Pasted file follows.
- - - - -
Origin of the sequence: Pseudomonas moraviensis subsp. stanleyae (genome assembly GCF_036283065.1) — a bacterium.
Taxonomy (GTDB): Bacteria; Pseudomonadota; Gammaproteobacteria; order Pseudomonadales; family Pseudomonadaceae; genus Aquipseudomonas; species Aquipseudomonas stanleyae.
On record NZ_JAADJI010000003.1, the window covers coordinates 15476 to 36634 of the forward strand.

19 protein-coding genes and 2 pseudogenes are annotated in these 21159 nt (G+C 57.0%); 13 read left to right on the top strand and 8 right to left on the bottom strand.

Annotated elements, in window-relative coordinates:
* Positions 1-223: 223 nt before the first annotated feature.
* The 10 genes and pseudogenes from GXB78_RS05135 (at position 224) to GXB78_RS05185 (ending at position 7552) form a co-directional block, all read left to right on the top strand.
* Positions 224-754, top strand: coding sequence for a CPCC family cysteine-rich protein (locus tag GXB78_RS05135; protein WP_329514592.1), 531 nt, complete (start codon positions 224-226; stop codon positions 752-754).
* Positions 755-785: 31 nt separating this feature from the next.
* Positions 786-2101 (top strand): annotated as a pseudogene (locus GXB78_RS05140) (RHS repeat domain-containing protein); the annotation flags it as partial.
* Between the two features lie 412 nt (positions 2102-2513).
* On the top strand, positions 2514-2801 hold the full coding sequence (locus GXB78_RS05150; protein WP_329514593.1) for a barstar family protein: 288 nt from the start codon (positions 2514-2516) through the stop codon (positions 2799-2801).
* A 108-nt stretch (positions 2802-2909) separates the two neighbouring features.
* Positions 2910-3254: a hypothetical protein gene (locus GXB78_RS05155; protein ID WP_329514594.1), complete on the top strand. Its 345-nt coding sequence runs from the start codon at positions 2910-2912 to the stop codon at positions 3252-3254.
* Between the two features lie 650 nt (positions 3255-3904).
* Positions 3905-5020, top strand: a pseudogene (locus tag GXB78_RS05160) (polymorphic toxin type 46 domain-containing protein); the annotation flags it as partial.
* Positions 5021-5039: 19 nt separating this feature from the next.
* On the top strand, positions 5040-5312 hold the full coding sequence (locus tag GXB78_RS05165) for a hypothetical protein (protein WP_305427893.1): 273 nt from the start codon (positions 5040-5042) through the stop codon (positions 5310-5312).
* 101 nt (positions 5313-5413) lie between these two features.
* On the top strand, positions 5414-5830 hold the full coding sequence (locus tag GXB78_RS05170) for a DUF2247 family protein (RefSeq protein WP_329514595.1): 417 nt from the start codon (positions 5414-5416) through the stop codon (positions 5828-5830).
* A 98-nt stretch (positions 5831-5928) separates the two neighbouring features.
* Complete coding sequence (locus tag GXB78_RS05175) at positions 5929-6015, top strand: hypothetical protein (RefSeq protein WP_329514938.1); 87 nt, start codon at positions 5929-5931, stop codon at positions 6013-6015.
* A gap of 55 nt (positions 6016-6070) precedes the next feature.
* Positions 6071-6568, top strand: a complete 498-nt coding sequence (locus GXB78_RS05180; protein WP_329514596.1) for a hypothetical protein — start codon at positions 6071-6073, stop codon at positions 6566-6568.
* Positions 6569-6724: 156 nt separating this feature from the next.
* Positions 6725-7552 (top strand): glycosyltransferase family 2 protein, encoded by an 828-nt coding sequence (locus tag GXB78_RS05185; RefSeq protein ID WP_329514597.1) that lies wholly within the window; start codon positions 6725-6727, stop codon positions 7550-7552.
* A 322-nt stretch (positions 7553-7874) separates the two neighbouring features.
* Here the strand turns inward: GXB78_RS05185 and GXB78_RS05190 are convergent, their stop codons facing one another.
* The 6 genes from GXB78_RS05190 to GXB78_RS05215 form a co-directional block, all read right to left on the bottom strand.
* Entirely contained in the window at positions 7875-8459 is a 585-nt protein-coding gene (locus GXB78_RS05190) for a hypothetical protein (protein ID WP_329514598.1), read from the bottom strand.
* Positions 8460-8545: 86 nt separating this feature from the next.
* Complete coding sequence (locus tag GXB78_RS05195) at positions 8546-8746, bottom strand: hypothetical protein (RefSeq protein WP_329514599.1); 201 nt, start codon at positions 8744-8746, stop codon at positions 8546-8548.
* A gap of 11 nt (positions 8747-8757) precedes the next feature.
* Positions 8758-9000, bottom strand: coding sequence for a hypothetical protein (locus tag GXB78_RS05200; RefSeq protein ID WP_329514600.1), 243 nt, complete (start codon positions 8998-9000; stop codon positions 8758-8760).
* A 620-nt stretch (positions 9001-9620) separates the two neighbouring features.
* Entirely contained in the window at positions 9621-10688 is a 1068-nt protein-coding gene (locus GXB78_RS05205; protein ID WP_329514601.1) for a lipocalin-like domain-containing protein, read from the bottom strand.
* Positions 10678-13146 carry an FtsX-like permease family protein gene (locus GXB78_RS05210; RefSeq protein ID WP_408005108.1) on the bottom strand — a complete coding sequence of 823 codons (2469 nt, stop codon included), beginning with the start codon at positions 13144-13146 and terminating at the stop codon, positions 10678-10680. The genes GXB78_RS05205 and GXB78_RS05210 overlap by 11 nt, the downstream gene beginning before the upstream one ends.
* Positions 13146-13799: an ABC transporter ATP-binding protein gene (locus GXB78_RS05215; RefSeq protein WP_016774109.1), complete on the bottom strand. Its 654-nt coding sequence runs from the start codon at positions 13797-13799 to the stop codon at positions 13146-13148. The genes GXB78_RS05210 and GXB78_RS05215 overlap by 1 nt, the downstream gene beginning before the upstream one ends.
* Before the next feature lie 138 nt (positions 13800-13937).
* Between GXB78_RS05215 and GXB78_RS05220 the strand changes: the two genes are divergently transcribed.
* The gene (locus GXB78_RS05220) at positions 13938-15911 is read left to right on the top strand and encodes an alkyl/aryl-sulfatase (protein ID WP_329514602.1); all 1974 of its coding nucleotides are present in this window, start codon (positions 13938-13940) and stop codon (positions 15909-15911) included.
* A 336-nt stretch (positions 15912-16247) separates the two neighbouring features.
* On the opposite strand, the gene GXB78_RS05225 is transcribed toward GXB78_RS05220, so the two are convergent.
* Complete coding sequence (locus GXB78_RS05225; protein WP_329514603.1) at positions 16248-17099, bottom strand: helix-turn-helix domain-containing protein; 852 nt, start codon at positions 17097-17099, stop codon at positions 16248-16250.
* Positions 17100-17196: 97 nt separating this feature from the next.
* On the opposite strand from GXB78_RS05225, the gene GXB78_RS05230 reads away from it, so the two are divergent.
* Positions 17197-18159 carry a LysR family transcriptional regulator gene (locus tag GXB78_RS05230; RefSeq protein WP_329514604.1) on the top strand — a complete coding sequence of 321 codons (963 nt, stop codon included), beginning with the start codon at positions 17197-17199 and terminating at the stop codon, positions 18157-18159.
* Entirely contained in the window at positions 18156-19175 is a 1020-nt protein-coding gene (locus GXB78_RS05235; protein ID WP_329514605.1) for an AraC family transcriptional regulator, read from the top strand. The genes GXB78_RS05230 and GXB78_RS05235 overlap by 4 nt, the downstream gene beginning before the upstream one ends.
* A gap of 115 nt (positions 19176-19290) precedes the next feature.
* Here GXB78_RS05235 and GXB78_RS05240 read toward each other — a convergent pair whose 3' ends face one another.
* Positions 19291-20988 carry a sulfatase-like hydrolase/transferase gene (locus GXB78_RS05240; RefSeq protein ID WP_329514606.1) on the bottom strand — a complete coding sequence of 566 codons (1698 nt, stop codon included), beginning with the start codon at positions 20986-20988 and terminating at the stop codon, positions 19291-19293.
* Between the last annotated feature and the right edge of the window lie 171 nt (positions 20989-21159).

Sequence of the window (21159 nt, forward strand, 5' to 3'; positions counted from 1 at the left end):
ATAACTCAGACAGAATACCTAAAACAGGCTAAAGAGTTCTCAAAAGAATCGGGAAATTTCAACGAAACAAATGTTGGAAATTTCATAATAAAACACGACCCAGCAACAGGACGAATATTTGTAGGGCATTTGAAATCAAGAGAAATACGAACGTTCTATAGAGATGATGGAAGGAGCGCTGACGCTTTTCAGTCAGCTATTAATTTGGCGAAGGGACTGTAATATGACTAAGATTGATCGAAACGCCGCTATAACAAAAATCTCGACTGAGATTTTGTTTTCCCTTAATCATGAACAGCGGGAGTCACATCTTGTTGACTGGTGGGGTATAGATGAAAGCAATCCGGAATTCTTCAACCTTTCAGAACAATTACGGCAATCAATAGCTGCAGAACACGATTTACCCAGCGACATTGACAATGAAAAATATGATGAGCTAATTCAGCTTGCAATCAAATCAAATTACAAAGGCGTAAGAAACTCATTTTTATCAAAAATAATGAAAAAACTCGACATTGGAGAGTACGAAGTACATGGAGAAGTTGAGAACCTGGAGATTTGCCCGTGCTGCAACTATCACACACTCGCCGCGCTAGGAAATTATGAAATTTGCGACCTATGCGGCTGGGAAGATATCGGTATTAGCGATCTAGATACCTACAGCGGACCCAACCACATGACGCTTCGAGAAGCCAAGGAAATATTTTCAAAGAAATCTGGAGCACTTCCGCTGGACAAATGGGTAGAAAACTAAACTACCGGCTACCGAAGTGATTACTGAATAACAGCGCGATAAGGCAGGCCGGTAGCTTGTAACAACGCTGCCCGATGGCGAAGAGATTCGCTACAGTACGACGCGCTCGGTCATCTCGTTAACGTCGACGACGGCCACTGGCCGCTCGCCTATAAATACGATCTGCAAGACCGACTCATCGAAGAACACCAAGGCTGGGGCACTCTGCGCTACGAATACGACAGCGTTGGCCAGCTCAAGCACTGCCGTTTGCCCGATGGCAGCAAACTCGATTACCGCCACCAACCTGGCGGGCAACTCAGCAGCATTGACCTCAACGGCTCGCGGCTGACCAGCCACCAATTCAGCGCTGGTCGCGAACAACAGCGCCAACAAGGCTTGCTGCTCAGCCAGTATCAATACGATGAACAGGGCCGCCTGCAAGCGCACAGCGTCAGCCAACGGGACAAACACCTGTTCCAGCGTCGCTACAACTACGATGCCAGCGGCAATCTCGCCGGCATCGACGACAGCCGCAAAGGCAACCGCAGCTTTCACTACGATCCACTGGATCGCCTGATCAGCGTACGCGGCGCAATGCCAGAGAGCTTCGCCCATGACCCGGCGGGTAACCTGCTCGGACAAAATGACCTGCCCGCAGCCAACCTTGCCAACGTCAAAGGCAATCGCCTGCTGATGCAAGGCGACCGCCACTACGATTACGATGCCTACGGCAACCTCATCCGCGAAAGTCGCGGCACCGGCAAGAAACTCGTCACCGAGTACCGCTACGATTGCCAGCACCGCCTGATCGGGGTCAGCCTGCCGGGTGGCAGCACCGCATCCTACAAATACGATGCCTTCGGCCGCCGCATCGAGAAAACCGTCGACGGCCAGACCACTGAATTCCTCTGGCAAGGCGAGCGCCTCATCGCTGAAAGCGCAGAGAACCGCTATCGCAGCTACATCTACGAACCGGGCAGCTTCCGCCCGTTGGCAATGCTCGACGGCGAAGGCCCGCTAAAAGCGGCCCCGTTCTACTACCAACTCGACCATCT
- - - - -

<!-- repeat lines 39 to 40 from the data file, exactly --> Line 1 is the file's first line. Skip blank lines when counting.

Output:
* Before the next feature lie 138 nt (positions 13800-13937).
* Between GXB78_RS05215 and GXB78_RS05220 the strand changes: the two genes are divergently transcribed.